|This photo provided by the Mohave Valley Fire District shows a fast|
moving brush fire in Mohave Valley, Ariz., on Wednesday April 6, 2016.
(Photo: Aossciated Press)
I woke up and read the News headlines in today's online San Diego Union Tribune about the potential for major fire hazard this year in San Diego County in California where El Nino didn't exactly go so well in SoCall as Scientists had predicted. The journalist mentioned how rains which brought averages to normal did nothing but make the brush wet and annual weeds grow big everywhere. This was followed by my reading updates on the Oklahoma/Kansa fire which is still going. But then there was yet another massive fire in the news and it was a desert wildfire at Topock Arizona which started early in the morning and jumped across the wide and wet Colorado River to the California side. Temps were in the 90s F (30s C), but winds were only 10 to 15 mph. Not exactly Santa Ana huricane type winds, but then fire also creates it's own wind storms within. Still, jumping the wide Colorado is incredible. Here are some pics below of the 1,438 acre wildfire.
|A wildfire flareup near Needles, Calif. on Wednesday. |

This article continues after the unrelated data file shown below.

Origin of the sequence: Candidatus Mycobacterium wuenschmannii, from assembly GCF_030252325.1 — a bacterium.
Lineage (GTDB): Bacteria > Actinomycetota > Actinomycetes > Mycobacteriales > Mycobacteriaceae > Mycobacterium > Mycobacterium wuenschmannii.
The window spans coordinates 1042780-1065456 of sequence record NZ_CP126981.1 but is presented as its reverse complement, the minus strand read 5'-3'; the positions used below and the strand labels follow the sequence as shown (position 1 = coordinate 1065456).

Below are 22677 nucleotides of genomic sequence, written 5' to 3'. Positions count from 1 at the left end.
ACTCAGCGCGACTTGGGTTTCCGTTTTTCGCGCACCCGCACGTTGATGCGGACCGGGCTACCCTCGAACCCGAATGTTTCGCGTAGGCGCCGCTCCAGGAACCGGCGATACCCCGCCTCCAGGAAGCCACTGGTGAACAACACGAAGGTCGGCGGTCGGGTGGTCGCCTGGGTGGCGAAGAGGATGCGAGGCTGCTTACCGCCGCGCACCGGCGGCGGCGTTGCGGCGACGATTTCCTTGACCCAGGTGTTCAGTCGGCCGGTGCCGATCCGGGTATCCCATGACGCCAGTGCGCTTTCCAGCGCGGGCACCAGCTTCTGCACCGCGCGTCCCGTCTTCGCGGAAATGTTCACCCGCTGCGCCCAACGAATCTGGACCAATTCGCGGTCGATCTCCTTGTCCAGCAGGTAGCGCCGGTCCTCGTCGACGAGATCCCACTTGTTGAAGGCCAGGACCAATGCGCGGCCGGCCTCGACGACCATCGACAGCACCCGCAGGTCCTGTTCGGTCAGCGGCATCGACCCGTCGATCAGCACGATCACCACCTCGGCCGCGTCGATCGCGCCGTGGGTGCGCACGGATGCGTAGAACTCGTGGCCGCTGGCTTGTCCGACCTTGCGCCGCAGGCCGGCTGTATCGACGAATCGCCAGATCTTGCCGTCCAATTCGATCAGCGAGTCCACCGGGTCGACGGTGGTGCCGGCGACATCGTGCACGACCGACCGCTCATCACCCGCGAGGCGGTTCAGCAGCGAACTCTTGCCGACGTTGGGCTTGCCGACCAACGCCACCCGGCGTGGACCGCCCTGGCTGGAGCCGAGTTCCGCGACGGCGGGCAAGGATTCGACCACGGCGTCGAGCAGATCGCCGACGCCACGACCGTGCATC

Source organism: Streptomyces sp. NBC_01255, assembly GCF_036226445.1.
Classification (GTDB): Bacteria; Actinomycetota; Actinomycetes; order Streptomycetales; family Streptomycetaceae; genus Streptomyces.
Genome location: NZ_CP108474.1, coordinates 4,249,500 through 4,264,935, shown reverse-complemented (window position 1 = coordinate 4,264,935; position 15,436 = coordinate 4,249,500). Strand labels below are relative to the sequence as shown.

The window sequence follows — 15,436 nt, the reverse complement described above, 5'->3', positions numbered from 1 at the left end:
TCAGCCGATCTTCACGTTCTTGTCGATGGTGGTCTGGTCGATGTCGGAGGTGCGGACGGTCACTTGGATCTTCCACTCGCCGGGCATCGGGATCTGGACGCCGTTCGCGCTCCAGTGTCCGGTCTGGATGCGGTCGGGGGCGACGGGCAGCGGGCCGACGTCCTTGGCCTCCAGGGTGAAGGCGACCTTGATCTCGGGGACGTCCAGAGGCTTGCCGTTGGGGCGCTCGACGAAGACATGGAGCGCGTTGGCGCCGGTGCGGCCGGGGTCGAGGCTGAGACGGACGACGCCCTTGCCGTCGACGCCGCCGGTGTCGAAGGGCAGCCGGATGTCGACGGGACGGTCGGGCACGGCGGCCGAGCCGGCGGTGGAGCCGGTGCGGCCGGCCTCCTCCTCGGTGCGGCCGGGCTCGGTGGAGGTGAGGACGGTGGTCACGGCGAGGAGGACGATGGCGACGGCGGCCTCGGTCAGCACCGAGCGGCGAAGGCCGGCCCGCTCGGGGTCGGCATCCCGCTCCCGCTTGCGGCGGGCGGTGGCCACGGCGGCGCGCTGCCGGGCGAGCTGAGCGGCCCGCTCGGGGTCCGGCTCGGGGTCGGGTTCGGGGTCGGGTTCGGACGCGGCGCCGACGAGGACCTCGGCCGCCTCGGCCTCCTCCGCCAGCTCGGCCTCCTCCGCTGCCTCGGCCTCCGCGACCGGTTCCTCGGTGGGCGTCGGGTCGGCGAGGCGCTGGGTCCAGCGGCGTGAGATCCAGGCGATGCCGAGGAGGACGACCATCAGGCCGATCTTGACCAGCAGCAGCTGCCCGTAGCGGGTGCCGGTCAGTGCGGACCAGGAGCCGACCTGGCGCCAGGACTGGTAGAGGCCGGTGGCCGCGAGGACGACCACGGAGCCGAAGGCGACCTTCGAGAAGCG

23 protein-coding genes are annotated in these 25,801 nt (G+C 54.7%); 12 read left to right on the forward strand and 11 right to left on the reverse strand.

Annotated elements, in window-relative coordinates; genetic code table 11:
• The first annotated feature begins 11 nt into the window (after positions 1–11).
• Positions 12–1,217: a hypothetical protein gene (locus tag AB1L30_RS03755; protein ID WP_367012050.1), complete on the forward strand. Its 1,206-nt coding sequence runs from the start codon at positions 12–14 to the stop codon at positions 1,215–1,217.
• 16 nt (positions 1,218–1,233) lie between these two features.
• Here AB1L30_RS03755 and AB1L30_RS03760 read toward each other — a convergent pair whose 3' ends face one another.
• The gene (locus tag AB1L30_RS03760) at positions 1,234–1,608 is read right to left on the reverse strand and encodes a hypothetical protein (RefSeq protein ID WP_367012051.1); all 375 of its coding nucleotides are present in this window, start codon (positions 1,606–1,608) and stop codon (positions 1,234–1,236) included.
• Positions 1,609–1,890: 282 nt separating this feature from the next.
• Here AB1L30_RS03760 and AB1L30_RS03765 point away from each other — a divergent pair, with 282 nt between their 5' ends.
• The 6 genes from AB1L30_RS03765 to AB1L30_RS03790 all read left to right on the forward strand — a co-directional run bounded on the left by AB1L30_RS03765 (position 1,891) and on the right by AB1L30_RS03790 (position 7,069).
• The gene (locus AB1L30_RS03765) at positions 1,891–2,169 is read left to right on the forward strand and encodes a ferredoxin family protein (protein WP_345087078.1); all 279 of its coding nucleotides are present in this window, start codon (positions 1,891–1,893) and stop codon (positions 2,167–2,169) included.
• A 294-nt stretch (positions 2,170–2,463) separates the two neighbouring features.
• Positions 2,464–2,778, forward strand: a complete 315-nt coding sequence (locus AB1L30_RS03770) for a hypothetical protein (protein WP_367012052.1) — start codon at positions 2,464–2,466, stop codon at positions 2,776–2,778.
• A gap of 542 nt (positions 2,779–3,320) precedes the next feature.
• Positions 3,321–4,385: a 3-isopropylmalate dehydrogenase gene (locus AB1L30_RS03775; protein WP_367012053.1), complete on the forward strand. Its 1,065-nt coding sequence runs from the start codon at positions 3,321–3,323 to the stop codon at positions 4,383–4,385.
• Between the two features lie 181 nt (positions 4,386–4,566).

San Bernardino County Fire Department photo via the
These falmes are huge and burning in almost strictly moncultured invasive Tamarisk forests which have pushed out all other native vegetation along both sides of the Colorado River and backwater lagoons. For over two decades when I worked down in both Imperial and Coachella Valleys and also along the Colorado River at Yuma AZ and Bythe CA, I would see how easily a Tamarisk Wildfire would explode in the desert and rival anything people accused native chaparral of doing during fire storms. Here is some AP fire video footage with no sound:
|A wildfire began in the Havasu National Wildlife Refuge.|
(Source: Mohave Valley Fire District)
This event for me was reminiscent of what took place this past August 2015 near the same region at Topock AZ and Needles CA. That fire was much bigger and had higher winds pushing the flames north through intense overgrown invasive Tamarisk forests.
|ABC 15 News|
|(Source: Mohave County Division of Emergency Management)|
|Mojave Fire aftermath August 2015|
Potential for extreme Wildfire with Tamarisk Forests
Important references and videos on Tamarisk (Salt Cedar) removal and desert riparian habitat restoration
Removal and Control of Tamarisk Forests